• The Napa Fire Department reported Monday it responded to 50 fires after the quake, including one in a mobile home park that destroyed four units and damaged several others. Fire officials said an initial lack of water due to water-main breaks led to some of the destruction.
Additional detailed information can be found at KQED's website: KQED reports.

The Napa Valley Register reports that "after two days of earthquake cleanup and inspection, public schools in Napa, American Canyon and Yountville will reopen on Wednesday."
Additional detailed information can be found at The Napa Valley Register's website.

Lodge Fire: Crews continue to monitor and work hot spots and lingering fires within the perimeter of the Lodge Fire site. At last report the fire had consumed 12,535 acres and was 96% contained. Some smoke can be detected in the Leggett Laytonville, Ukiah and adjacent areas. 

AM News Tuesday 8.13.13

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The Willits City Council meeting this Wed. At 6:30 at City Hall will deal with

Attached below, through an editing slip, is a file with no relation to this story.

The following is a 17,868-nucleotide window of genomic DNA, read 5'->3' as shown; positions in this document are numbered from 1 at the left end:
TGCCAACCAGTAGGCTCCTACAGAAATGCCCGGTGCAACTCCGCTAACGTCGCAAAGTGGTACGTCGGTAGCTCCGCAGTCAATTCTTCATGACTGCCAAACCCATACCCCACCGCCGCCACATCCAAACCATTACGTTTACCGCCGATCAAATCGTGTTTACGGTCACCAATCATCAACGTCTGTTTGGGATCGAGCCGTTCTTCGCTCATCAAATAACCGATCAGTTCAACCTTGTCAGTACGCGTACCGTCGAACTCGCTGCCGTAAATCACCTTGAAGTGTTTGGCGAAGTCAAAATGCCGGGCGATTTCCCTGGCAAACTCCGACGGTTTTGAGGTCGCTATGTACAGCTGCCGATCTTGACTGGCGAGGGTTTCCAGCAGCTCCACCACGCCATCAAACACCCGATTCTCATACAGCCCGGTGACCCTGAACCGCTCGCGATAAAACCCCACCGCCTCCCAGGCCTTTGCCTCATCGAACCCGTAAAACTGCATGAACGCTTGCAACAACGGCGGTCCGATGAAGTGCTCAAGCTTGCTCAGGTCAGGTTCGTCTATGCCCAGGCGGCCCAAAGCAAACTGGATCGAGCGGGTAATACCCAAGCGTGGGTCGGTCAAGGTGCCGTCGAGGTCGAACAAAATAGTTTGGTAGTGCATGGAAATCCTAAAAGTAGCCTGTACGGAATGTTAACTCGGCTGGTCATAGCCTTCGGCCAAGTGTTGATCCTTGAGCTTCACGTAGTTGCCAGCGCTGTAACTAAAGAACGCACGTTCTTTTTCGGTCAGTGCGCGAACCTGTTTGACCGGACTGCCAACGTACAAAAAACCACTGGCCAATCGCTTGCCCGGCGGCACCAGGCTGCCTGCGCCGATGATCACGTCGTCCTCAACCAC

three important issues.

The first is Discussion and Possible Action Regarding Use of City Streets by the Contractor - DaSilvaGates, Flatiron on the Willits Bypass Project.

The second is the Discussion and Possible Direction Regarding Potential 

Use/Purchase of Treated Wastewater by the Contractors on the Willits 

Bypass Project (as requested by Councilmember Strong)

According to Mayor Holly Madrigal appearing on Mendo Matters last week, 

the amount of water required for dust abatement is quite a bit in excess of 

what had expected particularly in light of a later agenda item to Adopt a